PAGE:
What does steady state operation mean for inductor and capacitor?

The implication of assuming steady state condition is that the inductor current will be periodic. That is,

i(t_0+T)=i(t_0)

Inductor current,

i_L(t_0+T)=\frac{1}{L}\int^T_0 v_L (t) dt + i(t_0)

i_L(t_0+T)-i(t_0)=0=\frac{1}{L}\int^T_0 v_L(t) dt

Multiplying both sides by \frac{L}{T}

\frac{1}{T} \int^T_0 v_L(t) dt=0

<v_L(t)>_{avg}=0

As we can see, the LHS is just the average inductor voltage. This is also known as the inductor volt-second balance which states that the average inductor voltage is 0 for periodic inductor current.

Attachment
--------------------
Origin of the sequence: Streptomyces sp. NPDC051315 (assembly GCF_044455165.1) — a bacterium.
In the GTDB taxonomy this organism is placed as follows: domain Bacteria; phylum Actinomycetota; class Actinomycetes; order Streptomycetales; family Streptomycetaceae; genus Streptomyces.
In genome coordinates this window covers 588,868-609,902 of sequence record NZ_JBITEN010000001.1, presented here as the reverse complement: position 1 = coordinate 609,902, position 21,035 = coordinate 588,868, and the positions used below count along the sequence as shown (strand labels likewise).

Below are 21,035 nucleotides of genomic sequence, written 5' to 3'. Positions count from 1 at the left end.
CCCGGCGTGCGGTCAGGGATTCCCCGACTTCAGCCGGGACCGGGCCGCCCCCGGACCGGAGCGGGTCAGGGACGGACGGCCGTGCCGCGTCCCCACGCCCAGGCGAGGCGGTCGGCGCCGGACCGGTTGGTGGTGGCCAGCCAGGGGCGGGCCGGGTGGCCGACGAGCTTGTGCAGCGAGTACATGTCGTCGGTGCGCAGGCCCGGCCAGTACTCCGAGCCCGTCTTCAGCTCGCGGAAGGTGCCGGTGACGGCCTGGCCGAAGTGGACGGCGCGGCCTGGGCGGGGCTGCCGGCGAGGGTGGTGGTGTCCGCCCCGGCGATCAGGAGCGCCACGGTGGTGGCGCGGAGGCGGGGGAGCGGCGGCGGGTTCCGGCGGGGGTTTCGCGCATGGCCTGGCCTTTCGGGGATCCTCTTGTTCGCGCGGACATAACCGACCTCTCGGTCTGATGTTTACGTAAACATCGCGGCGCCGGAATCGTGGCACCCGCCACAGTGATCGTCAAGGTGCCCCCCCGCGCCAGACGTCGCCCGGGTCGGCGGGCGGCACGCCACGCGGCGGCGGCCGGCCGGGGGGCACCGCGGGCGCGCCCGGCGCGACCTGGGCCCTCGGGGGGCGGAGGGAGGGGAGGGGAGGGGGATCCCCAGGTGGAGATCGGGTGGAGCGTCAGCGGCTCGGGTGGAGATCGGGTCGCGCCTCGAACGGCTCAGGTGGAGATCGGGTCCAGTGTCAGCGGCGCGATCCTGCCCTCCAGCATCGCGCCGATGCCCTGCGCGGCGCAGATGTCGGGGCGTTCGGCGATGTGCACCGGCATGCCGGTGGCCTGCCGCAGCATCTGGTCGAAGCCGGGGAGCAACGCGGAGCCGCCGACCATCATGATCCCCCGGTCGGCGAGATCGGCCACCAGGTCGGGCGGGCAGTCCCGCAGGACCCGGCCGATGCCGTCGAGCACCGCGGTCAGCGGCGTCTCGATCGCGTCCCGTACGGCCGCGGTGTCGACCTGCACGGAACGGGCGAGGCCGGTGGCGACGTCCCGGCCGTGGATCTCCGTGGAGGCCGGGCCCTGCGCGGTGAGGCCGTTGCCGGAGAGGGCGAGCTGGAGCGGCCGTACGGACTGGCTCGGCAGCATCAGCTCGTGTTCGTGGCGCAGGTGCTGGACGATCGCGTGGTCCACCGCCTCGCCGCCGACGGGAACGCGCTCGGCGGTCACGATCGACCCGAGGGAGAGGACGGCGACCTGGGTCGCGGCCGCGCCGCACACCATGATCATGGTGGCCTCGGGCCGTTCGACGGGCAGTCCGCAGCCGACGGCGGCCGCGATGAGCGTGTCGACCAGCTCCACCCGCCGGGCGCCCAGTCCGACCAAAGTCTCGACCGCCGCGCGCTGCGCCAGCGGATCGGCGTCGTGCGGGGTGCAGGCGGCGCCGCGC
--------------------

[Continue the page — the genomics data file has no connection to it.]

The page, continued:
Similarly, for a capacitor in steady state, we can write

v_c(t_0+T)=v_c(t_0)

Capacitor voltage,

v_c(t_0+T)=\frac{1}{C} \int^{T+t_0}_{t_0} i_c(t)dt + v_c(t_0)

v_c(t_0+t)-v_c(t_0)=0=\frac{1}{C} \int^{T+t_0}_{t_0} i_c(t)dt

Multiplying both sides by \frac{C}{T}

\frac{1}{T} \int^{T+t_0}_{t_0} i_c(t)dt = 0

<i_c(t)>_{avg} = 0

Thus, under steady state condition, the average capacitor current is 0 over a cycle. This is also known as the capacitor charge balance.

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2 comments on “What does steady state operation mean for inductor and capacitor?

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